Liked by 1 person

  7. jim and nena says:

    Hola Kris,
    VE always reminds me of the bus trip from the base where I was stationed in the canal zone into Panama City. The canal zone was maintained as Anytown, USA for the US citizens running the canal. In order to keep Americans there, the US created bowling alleys, golf courses, movie theaters, and baseball teams. Just across the line from Balboa in Panama City were the slums and ghettos of the poor.

    VE is not as nice as the zone and the prices are certainly higher; Boquete is not the slums but the people are hard workers making enough to get by. Strangely enough, the Boquetanos usually seem happier than their neighbors enclosed in their gringo enclave? It also puzzles me why there are always numerous listings of houses for sale or rent. And not new places but 2nd or 3rd hand properties in paradise. Nena’s mom lived in the same house for 70 years, raised 9 kids and 4 grand kids and was the most contented person I have ever known (Nena runs a close 2nd).

    I am beginning to think that money may not be the answer? Ya noe? 🙂

    Liked by 1 person

  8. Thanks for the link

    The canal zone is still very nice, though I didn’t see it when it was a US thing. I remember reading about how it was a US city transplanted to Panama for the canal workers.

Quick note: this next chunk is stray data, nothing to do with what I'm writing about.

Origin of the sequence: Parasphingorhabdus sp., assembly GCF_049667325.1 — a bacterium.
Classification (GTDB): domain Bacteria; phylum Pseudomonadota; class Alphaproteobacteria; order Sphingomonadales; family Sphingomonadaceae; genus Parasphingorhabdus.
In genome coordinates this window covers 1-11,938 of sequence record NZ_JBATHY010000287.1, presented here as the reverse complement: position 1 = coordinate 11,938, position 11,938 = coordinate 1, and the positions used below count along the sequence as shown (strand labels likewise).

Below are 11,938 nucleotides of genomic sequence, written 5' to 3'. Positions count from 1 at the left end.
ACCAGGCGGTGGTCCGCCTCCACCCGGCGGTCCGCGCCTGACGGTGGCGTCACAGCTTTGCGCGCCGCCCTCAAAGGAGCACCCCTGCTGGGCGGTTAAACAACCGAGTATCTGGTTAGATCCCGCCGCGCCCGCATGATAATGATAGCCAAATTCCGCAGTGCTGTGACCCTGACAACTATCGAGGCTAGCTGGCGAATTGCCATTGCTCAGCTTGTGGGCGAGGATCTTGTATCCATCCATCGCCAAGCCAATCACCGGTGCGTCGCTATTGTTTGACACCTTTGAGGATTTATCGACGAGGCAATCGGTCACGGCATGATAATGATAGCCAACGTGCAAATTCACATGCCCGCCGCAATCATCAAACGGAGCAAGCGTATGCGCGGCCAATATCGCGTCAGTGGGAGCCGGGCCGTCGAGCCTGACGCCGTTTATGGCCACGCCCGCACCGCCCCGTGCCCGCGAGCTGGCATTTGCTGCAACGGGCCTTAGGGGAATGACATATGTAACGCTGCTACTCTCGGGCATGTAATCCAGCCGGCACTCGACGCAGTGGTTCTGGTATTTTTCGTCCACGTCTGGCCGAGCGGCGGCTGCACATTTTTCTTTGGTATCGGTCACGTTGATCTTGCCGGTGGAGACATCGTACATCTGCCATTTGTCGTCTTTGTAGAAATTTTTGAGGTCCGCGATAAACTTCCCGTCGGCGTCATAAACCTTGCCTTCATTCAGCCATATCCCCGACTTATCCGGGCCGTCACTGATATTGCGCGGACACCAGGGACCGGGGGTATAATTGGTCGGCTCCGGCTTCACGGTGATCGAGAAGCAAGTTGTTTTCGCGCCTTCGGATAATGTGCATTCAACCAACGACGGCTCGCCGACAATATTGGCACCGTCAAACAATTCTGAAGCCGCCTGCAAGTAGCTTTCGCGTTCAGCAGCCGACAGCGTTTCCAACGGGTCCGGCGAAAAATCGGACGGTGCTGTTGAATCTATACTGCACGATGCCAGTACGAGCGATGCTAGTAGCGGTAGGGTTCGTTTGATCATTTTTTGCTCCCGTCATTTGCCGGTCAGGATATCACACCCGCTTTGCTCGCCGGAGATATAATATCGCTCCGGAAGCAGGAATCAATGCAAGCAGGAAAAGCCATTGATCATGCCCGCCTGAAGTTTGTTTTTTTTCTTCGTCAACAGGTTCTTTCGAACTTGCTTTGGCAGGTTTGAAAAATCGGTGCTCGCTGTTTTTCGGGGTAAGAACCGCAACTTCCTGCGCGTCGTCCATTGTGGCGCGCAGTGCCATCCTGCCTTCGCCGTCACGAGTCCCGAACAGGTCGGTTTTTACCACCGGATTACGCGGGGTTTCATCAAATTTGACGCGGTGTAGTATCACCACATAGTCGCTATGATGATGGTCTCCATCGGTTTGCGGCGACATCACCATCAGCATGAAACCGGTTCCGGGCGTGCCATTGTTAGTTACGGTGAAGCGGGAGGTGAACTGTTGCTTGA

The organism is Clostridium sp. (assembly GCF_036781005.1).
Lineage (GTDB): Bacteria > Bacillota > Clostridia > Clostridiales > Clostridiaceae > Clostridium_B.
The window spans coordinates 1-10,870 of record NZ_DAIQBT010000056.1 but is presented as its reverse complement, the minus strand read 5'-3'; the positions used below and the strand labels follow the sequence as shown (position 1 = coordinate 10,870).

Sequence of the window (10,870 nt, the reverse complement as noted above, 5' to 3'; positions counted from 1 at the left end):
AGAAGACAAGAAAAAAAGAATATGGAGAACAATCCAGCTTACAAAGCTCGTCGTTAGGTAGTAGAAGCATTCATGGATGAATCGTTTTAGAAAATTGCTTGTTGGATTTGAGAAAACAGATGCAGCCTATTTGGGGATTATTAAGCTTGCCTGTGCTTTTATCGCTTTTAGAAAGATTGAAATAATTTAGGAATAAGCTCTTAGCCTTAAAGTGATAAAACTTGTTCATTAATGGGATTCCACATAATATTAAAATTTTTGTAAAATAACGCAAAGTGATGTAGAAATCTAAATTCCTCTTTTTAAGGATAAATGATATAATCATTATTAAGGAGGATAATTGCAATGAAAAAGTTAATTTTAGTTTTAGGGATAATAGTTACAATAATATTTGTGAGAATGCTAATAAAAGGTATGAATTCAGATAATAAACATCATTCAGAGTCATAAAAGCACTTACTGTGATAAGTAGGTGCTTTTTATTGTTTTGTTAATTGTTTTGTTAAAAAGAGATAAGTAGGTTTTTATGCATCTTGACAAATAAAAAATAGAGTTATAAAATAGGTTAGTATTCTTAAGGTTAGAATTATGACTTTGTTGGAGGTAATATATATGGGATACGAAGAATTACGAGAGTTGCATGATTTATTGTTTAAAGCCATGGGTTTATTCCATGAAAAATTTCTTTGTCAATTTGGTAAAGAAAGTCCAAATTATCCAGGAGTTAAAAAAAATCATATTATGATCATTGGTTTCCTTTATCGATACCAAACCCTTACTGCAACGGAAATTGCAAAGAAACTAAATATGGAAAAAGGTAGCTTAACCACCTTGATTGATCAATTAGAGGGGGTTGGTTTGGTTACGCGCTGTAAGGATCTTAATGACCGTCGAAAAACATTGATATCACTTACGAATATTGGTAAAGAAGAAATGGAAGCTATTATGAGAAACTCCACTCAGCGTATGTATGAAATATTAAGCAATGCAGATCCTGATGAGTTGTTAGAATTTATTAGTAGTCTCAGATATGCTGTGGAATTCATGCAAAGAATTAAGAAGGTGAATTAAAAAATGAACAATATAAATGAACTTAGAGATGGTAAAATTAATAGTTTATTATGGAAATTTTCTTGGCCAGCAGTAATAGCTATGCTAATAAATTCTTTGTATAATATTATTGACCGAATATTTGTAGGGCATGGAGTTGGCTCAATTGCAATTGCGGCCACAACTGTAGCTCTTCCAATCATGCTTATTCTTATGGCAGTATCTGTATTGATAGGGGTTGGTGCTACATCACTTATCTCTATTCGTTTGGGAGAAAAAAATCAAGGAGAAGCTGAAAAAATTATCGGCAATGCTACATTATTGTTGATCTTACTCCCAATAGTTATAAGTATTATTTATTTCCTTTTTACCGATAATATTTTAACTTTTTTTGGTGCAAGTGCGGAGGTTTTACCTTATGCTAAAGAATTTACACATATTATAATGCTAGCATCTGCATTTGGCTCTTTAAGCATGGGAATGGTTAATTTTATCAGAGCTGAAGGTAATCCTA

The failure rate for expats is said to be very high, like 50%. I don’t know any of them personally except a couple who returned for medical reasons. Maybe life here isn’t what they expected, they read too many ads, it’s too far out of their comfort zone, too frustrating, who knows but it’s too bad. What emotional and financial cost. Yes indeed money is not the answer! What I see here are a lot of happy Panamanians. I have asked some what they consider important and every one answered – family, friends, enjoying life.

    I had an experience some time ago that had a big effect on me. I talked with Javier a lot on a subsequent visit and he said that yes indeed, he is the happiest living in that place in the jungle. He has a house in town but he only goes long enough to do laundry and check in with family, and then he wants to come back to the jungle.